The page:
Industrious, which now has six locations in Chicago after acquiring the three Assemble locations in 2018, has started a new brand, Canvas, designed for companies with 20 to 200 employees. “They are designed for Fortune 500 companies who might be opening in new markets to move into co-working spaces rather than sign new leases,” said Marie Adrian, Industrious’ Midwest regional manager.
While cool amenities and services are important, co-working operators also need to make money, which has led several operators to team up with landlords. Co-working businesses get a partner to help share the costs, and landlords get access to a pipeline of future tenants who may need more space as their businesses grow.
For most entrepreneurs, picking which space to settle down in is a matter of both the finances and the feel of the space.
Teddy Heidt, who runs The Gauge Collective, a digital marketing freelance community, left WeWork and recently settled at Working From — Fulton Market because he found it quieter, more communal and offered a more affordable and flexible leasing arrangement, he said. “It’s more open here and pushes us to be more communicative and social with each other,” Heidt said. “I don’t work with the people around me, but we’ve turned this into a type of cohort where we refer each other to people who may be interested in our work.”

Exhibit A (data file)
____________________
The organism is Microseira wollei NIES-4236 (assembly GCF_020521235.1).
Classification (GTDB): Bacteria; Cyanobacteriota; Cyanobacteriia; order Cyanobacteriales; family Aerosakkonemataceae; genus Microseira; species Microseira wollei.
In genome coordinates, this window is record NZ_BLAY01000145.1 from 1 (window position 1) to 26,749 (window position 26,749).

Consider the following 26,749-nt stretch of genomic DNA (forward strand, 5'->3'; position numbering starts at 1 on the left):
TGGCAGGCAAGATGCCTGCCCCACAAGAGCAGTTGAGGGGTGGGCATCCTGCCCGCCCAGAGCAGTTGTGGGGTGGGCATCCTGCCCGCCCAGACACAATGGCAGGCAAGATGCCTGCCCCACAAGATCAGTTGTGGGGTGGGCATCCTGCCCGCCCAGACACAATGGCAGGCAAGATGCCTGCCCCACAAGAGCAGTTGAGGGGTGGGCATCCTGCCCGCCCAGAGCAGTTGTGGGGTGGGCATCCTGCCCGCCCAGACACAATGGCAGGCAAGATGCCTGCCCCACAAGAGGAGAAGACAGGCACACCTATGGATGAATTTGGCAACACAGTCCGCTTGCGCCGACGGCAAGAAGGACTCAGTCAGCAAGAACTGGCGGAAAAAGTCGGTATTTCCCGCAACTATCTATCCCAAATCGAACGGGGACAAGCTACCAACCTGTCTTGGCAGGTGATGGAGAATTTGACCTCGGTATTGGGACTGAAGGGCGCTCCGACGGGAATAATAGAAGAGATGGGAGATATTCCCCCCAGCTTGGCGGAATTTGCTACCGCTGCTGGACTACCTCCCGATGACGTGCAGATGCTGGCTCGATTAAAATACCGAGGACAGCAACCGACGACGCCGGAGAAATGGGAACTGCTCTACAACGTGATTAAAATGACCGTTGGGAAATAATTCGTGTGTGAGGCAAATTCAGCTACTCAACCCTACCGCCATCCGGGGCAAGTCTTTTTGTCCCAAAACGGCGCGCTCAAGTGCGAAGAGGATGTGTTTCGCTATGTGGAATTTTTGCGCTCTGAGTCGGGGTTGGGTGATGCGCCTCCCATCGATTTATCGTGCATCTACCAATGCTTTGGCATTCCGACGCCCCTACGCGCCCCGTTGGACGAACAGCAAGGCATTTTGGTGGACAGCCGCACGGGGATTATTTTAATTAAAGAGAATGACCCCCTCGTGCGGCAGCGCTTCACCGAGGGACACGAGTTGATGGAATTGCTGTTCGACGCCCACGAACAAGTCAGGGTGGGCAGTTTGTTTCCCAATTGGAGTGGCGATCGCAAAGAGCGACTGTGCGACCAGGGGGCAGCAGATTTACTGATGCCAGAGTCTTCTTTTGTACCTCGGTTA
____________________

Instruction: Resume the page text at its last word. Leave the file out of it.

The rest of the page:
Vanessa Abron, who runs Agency Abron, a public relations, marketing and communications firm, said despite the slight uptick in rent in the three years she’s been at WeWork, she’s staying the course with the co-working space where, ironically, she’s already put down some roots.
Abron, who works from the River North WeWork location, feels “light and airy, like I can take on the world,” when she walks to her desk in the morning. WeWork allows her to bring in the dog, Millie, she often takes care of for a friend. She regularly hosts networking events in the space and hangs out in the common area where she meets other “co-workers” who have helped her with her business.
But it’s not all perfect, she said. “I do hate that they got rid of the beer and no one will tell me where it went,” she said. “I can’t get a consistent answer.”